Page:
I was actually quite hopeful about the latest Alien prequel as I heard reports that it was better than 2012’s Prometheus. However I forgot how low a bar that was. So while Covenant is indeed better than it’s predecessor it’s nowhere near as satisfying as it should be.
It starts promising with the Colony ship Covenant damaged during it’s voyage and it’s crew making the unwise decision to investigate a radio transmission from a nearby planet. The characters are thinly drawn but it goes along OK and there are some gory scenes when the aliens do make some appearances. However once David (Michael Fassbender) appears sprouting the creation/creator philosophy nonsense that was so prevalent in Prometheus the film goes downhill. Instead of intense action/horror scenes we have Michael Fassbender playing opposite himself as the two identical androids (the Covenant ship’s android Walter and the android from Prometheus David) which devolves into some weird Michael Fassbender fan fiction. Add in some really stupid decisions by certain characters and a final twist that the audience would have spotted a mile off and you get a lacklustre result. The GCI effects of the Xenomorph and some of the other creatures are also disappointing.
Rating 2.5/5 – a solid start descends into a less than stellar result
Set in Britain during the Second World War, Their Finest centres on a young woman named Catrin (Gemma Arterton) who is hired to write morale boosting films for the Ministry of Information.
It’s hard to define this film into one category, it’s a behind the scenes drama with some comedic elements and insights into the way women’s roles were changing during this period. Small moments of sexism are all in a normal working day for Catrin as she hired to write ‘slop’ (women’s dialogue). Rather than this being an ‘issue’ film these elements are woven naturally into the story and it’s a fascinating insight into the work behind these propaganda and moral boosting films. I can imagine there are scenes that scriptwriters are all too familiar with such as producers making changes to the script or finding out their American lead (Jake Lacey) can’t act. These scenes are much more engaging than the sub plot with Catrin’s artist husband (Jack Houston) which feels a bit by the numbers.
Director Lone Scherfig brings the 40’s to life without hitting us over the heads with it, and captures the confusion and panic of living through the Blitz whilst its characters have to get on with everyday matters like finding work. She also brings out the best from her cast. Arterton is a sympathetic and likeable lead who can easily go between comedy and drama and has good chemistry with Sam Clafin as her co-writer Tom Buckley, who is sometimes infuriated and also infatuated with Catrin. As always Bill Nighy is great as an actor who still wants to be cast as the handsome lead despite his age. He steals scenes with his comedic one liners but is also poignant in some of the more sombre scenes.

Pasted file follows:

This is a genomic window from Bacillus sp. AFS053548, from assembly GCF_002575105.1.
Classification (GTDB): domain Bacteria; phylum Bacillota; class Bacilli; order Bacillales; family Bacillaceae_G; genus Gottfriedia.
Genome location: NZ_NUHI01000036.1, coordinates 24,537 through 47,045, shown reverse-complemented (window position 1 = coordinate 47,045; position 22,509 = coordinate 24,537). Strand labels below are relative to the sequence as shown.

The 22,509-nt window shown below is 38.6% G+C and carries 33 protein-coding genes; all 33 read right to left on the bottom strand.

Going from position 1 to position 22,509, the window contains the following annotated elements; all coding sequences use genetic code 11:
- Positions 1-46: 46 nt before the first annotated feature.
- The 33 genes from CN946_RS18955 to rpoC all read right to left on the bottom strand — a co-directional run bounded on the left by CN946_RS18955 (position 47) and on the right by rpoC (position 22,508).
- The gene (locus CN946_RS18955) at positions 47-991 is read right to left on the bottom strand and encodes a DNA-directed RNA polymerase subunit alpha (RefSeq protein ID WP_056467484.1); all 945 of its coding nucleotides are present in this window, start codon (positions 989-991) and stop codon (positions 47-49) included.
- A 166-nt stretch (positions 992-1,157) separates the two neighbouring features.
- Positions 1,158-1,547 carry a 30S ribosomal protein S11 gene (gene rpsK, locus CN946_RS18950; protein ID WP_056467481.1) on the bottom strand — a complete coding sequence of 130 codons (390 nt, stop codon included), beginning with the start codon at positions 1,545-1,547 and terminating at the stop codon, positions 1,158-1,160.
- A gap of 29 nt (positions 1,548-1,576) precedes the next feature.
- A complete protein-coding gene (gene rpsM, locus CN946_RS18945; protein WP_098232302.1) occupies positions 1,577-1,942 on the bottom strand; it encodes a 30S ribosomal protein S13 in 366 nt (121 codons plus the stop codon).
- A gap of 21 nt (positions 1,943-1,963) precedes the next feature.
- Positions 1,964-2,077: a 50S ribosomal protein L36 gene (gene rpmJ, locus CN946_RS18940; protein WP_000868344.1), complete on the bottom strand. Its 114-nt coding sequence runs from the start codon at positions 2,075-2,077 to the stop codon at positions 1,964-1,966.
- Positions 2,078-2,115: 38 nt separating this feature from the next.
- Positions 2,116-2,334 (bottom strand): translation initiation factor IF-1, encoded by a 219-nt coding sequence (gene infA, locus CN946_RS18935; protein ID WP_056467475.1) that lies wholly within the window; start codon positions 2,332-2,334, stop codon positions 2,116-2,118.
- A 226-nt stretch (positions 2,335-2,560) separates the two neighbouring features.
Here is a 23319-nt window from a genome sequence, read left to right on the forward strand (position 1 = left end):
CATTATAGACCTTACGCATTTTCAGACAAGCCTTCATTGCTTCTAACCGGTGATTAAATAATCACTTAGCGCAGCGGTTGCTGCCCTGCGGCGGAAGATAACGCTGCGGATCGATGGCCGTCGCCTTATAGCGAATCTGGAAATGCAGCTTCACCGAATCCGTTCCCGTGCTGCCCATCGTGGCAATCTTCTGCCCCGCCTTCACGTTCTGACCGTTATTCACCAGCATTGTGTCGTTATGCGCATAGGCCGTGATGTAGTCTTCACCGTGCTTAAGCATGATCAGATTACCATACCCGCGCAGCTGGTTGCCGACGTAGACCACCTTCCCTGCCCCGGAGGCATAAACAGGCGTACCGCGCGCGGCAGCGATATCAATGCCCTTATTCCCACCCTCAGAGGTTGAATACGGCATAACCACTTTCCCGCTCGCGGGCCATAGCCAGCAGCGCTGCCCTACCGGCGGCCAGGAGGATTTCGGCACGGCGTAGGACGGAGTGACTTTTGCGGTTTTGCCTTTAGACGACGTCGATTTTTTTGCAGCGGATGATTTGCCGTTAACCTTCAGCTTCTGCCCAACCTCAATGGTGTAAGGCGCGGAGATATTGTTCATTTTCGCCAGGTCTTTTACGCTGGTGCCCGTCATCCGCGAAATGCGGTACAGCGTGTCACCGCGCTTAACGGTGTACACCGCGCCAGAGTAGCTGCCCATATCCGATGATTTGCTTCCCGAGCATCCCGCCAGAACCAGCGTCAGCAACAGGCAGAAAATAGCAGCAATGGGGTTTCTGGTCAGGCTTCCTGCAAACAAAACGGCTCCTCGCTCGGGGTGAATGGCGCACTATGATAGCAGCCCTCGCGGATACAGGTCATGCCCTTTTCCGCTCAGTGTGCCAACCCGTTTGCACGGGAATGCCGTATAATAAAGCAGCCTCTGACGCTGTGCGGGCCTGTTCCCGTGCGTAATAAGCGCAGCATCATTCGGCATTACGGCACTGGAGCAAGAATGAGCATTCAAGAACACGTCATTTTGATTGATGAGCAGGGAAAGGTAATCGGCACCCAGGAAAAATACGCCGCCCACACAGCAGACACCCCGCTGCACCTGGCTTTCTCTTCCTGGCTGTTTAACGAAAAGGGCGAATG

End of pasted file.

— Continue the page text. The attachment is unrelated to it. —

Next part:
Rating 4/5 – a great British drama that’s a welcome relief for anyone who wants a break from the blockbusters
Otherwise known as The Fate of the Furious in the States, the eighth (!) installment in the franchise has already passed the one billion mark at the box office. This time around Dom (Vin Diesel) has seemingly turned his back on family (get used to this word being used a lot) and joined up with the evil Cipher (Charlize Theron). Can the team foil Cipher’s evil plot and bring Dom back into the fold?
Ah The Fast and The Furious movies, where logic and science goes to die. But the series is obviously doing something right with audiences scrambling to see the adventures of Dom and co. I admit the Fast and Furious movies starting from Fast Five have become something of a guilty pleasure of mine and this latest offering works best when it plays to the series strengths. One of it’s biggest strengths is Dwayne Johnson who brings charisma and entertainment as law man Luke Hobbs, Johnson looks like he doesn’t take any of the film too seriously and is having fun with the ridiculousness of it all. Trading insults with Jason Statham’s Deckard- the last film’s villain now possible good guy?-is one of the more enjoyable parts of the films. When the series has fun and goes from one insane set up to another it’s easy to get swept up in it all.
However the film gets bogged down with too much focus on Dom and Cipher- the least interesting part of the movie. Poor Theron does her best but Cipher and her monologues are a bore. The film suffers whenever it tries to play it seriously and an overlong climax also starts to wear any audience good will. Suspension of belief is already needed to get your head around the gang’s zany schemes but around the time Hobbs grabs a tornado with his hands you start wondering if the filmmakers ever reject an idea for being too ridiculous. Or maybe in the F&F world every idea is a good idea. Also the fact that Deckard murdered Han in the previous movie seems to be forgotten about. Justice for Han!
Not as deliciously bonkers as the 5th and 6th installments and lacks the emotional edge of the 7th. While the 8th will probably go down as the most profitable I doubt it will be the most popular one.
Rating 3/5 – Dom’s ‘family’ have still got it but the series will need to shape up for future installments